Landslide! Debt Exclusion For New 7-12 School Passes By More Than 3 To 1 Margin

Photo: Ellen Schreiber (right), co-chair of “Yes on 4” celebrating Tuesday night’s election result.

In a result that few could have predicted, Belmont voters overwhelmingly approved a debt exclusion to construct a new 7th through 12th grades school building by more than three to one margin on election day, Tuesday, Nov. 6.

The final vote total on Question 4 was 9,467 yes and 2,952 no with the “yes” vote receiving 76.2 percent support from the 12,833 voters – a whopping 72.4 percent turnout of registered voters – who crowded Belmont’s eight precincts throughout the mostly rain swept day. 

The night was a spectacular victory for two groups, the Belmont High School Building Committee which created a transparent and public-friendly process as the project moved from initial support by the state to a nearly finished design, and the “Yes On 4” advocacy group which promoted the new high school as, despite its costly label, fiscally responsible.

“When I first started seeing the numbers come in, I just couldn’t believe them. It says something when that many people in the town agree that we needed to do this,” said Ellen Schreiber, the “Yes on 4” co-chair with Sara Masucci at a large celebration with Question 4 supporters on Tuesday night. “It’s an amazing day for the town, for our residents, and for our children.”

The question now heads to next week’s Special Town Meeting on Nov. 13 where it will be presented before Belmont’s legislative body for approval, which is a near certainty. While the ballot question does not indicate a cost of the exclusion, the Building Committee placed a $213 million price tag for the town’s share of the $295 million middle/high school. The Massachusetts School Building Committee, which has worked in partnership with the town since it voted to accept Belmont’s application to build a new school in January 2016, will pony up the remaining funds. 

With approval at the Special Town Meeting, the construction of the 451,575 square-foot campus housing 2,215 students will get underway with the completion of the building design in April 2019 with actual shovels in the ground after the school year ends in June 2019 with the 9-12 grade portion of the school completed by July 2021. The middle school section will then be built on the site of the former high school. The school will be completed by September 2023.

Just how unexpectedly large the “yes” majority turned out was caught in the reaction to the vote total from Pat Brusch, a member of the Belmont High School Building Committee, who accompanied Belmont School Committee Chair Susan Burgess-Cox to a backroom in Town Hall where Town Clerk Ellen Cushman and volunteers were tabulating the 3,400 early voting ballots minutes after the polls closed at 8 p.m.

Ten minutes after the polls closed, the first two early voting results, for Precincts 1 and 2, showed the yes’ had scored widespread support, a cumulative total of 777 to 250 in favor.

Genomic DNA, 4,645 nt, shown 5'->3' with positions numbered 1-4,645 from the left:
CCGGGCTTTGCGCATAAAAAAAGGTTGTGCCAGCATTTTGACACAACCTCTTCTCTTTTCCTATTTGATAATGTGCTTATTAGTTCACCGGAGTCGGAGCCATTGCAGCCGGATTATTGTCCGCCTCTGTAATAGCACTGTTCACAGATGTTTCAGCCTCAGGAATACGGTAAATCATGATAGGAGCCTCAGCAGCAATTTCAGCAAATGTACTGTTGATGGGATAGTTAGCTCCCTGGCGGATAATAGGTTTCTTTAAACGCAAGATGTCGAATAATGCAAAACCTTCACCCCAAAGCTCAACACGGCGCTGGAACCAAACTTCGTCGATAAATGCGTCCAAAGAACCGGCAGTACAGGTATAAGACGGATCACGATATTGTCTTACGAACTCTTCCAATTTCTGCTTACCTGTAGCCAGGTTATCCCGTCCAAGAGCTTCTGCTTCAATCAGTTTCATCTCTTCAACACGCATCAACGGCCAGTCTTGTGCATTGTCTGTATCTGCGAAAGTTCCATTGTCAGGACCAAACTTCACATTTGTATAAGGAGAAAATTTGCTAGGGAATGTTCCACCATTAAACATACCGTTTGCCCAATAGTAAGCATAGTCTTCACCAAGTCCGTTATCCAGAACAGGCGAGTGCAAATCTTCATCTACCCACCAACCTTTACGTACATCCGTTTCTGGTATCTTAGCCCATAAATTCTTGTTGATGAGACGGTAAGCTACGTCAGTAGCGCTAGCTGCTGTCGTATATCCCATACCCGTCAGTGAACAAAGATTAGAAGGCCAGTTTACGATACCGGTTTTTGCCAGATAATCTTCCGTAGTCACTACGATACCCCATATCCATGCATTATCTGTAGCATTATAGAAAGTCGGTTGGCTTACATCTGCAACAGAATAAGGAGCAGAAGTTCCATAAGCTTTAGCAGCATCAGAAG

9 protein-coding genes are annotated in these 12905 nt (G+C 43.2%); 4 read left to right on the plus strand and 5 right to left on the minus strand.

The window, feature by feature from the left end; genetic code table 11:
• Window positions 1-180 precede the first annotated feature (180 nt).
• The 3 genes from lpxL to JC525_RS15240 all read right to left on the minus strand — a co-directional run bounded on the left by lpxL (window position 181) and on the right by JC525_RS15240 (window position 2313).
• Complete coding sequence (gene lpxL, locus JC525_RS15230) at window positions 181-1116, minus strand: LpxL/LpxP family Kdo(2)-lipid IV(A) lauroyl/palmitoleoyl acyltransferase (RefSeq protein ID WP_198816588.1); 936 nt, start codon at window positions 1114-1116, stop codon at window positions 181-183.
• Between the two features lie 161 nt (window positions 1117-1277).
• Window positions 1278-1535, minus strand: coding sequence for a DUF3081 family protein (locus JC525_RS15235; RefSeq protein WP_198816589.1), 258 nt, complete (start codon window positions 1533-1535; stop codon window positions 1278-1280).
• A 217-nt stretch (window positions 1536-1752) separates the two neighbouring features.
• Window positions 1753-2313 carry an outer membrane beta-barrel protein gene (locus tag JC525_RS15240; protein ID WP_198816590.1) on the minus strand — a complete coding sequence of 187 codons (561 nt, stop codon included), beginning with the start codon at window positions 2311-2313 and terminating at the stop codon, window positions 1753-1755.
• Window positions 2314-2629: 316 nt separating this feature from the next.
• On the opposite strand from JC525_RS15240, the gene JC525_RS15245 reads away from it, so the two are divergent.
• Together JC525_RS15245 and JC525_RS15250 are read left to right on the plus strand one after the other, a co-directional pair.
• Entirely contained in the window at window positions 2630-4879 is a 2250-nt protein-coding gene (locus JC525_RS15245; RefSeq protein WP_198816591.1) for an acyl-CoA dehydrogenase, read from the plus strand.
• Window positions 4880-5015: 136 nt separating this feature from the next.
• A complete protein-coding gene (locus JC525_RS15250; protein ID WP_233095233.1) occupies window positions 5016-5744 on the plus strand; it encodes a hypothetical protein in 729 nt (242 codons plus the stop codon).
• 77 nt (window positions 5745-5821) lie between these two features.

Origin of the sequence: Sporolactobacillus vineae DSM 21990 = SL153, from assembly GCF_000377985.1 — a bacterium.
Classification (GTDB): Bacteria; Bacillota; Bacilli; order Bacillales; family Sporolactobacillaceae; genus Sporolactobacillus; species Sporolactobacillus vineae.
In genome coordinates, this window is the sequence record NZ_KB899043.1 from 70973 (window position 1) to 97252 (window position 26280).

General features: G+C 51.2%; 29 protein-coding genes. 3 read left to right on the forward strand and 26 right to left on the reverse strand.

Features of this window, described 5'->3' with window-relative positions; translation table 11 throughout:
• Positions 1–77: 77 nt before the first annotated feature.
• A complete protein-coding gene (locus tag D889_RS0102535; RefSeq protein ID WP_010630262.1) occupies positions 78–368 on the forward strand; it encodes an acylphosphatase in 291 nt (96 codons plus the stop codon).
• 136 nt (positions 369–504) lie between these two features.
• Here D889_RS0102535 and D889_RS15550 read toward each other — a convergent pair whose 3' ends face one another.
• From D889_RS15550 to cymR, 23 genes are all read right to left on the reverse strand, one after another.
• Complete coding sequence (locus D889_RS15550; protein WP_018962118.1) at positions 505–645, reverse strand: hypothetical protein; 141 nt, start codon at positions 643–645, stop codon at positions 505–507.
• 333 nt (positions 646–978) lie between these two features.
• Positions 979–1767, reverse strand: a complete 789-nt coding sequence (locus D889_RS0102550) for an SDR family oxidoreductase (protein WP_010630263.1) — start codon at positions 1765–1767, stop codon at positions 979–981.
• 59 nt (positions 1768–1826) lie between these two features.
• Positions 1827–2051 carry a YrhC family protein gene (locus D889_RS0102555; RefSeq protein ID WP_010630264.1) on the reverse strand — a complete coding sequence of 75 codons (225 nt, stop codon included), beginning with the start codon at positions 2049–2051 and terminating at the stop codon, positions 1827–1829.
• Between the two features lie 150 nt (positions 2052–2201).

“It’s still early,” said Brusch, a noted pessimist who had spent past elections anxiously waiting the votes from residents with a well-known skepticism to approving tax increases.

When the result from the precincts themselves began filtering in on Burgess Cox’ cell-phone showing Belmont voters in near complete support for the new school project, Brusch – who was also vice-chair of the Wellington Building Committee and served on the building committees for the Chenery and Burbank/Winn Brook school construction projects – stood to stare in stunned silence for several seconds.

“I’m truly shocked,” Brusch final said as it became clear that before even a quarter of the votes had been tallied the “yes” majority would take the day.

For Burgess-Cox, the result “is amazing. The number of people who voted and the number who voted for [the debt exclusion] is an affirmation for Belmont’s schools.” 

At the celebration at a supporter’s house midway between the Chenery and Wellington schools, Schreiber said the victory for the school was accomplished fully by the dozens of volunteers who did both the large and small activities; from knocking on doors, creating innovative videos, to those who spent Tuesday in the rain for hours holding signs at intersections and the precincts.

“We wouldn’t have won without them,” she said.

The pitch to the public was straight forward; a new school would resolve issues that were threatening the education of the district’s children, said Schreiber

“Everyone saw that we needed to do this. The problems in the school system whether it’s over enrollement or inadequate buildings is real and they need to be solved. And this is a really great solution, it’s well planned and vetted by the building committee and we had an unpresidented amount of community meeting to give their input,” said Schreiber, who praised the group for “kicking the tires” on the project to demonstrate to residents that the project has been thoroughly evalutated with a great deal of transparency. 

“Through the course of this campaign, all we’ve been doing is communicating what the building committee has done. And with 76 percent of the vote, the town agreed.” she said.

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